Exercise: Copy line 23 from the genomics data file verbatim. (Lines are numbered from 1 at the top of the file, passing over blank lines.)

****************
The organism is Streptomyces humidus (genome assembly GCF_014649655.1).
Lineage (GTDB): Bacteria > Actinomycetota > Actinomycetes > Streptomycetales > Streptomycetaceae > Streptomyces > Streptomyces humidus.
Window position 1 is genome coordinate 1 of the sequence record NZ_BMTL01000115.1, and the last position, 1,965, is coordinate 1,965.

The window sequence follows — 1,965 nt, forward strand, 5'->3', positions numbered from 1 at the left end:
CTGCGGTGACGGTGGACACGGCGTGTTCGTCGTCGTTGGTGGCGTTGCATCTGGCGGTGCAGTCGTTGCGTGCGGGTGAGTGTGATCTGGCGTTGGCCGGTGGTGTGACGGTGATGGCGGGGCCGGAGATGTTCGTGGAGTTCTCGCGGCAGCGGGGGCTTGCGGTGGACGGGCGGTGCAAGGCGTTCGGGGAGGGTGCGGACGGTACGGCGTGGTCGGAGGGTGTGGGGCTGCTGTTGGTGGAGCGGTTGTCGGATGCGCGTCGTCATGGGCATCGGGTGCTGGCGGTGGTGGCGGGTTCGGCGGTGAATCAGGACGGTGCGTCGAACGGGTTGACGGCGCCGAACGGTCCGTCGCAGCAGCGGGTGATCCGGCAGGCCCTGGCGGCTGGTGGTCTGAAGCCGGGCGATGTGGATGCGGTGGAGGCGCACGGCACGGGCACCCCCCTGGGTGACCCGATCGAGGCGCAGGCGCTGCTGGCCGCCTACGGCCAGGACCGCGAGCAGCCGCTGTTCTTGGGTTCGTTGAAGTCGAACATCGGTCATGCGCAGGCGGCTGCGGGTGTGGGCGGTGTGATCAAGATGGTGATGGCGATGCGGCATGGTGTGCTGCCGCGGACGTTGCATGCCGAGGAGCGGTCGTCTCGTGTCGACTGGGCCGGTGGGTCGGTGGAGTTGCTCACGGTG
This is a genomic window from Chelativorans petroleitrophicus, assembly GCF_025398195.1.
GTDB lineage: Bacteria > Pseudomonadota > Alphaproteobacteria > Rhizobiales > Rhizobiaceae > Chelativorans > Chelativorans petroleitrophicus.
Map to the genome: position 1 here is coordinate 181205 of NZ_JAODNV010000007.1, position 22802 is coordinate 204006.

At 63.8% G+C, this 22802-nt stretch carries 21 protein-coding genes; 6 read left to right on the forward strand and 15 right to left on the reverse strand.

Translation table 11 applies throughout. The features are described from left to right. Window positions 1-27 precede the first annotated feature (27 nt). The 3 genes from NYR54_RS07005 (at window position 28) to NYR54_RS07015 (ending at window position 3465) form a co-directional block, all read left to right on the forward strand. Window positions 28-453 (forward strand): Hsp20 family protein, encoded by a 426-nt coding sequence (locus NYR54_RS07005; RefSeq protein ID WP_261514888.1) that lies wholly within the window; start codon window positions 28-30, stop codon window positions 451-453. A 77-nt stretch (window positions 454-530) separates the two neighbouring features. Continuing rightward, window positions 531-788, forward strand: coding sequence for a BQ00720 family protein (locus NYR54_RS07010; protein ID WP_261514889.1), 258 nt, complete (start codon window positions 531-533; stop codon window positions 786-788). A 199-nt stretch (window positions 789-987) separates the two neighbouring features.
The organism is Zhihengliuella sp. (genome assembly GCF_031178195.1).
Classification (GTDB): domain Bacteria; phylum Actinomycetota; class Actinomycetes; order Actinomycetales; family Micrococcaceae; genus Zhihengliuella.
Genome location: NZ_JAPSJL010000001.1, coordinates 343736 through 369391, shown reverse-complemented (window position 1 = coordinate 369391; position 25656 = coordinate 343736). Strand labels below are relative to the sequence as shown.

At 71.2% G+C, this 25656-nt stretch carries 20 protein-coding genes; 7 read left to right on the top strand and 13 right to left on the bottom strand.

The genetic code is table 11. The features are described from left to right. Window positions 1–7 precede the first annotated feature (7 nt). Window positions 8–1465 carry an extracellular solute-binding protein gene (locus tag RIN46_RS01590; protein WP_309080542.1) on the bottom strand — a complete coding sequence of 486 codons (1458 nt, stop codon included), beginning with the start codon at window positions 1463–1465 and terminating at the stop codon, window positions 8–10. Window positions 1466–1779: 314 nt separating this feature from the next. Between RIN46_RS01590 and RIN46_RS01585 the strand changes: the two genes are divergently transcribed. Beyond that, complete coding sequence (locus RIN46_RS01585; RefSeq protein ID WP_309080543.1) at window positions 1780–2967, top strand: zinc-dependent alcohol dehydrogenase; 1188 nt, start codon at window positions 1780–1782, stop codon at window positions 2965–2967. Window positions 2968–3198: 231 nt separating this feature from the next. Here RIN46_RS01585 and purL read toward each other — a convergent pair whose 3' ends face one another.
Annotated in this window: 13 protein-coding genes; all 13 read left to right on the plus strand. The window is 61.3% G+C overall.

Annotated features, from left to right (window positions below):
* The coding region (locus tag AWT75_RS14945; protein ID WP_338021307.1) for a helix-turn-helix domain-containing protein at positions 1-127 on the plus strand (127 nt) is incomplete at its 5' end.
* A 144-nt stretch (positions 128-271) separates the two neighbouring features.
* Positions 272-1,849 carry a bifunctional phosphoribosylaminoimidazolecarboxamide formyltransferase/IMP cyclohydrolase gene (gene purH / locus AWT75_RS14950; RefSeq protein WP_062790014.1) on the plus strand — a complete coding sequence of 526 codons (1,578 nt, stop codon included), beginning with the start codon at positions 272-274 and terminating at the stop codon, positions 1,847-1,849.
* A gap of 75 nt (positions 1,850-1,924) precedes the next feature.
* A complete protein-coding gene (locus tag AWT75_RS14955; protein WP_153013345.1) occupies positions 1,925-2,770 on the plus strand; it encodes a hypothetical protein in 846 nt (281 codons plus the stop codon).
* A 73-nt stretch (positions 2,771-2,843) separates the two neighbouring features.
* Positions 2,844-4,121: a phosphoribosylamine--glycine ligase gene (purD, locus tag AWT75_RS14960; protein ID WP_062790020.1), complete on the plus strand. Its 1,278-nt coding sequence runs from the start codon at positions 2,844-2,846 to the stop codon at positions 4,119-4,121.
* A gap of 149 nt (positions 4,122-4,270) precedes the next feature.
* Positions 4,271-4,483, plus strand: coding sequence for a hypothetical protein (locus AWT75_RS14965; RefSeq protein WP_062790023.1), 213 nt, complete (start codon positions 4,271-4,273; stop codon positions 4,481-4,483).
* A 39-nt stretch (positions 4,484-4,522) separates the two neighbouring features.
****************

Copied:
* A 73-nt stretch (positions 2,771-2,843) separates the two neighbouring features.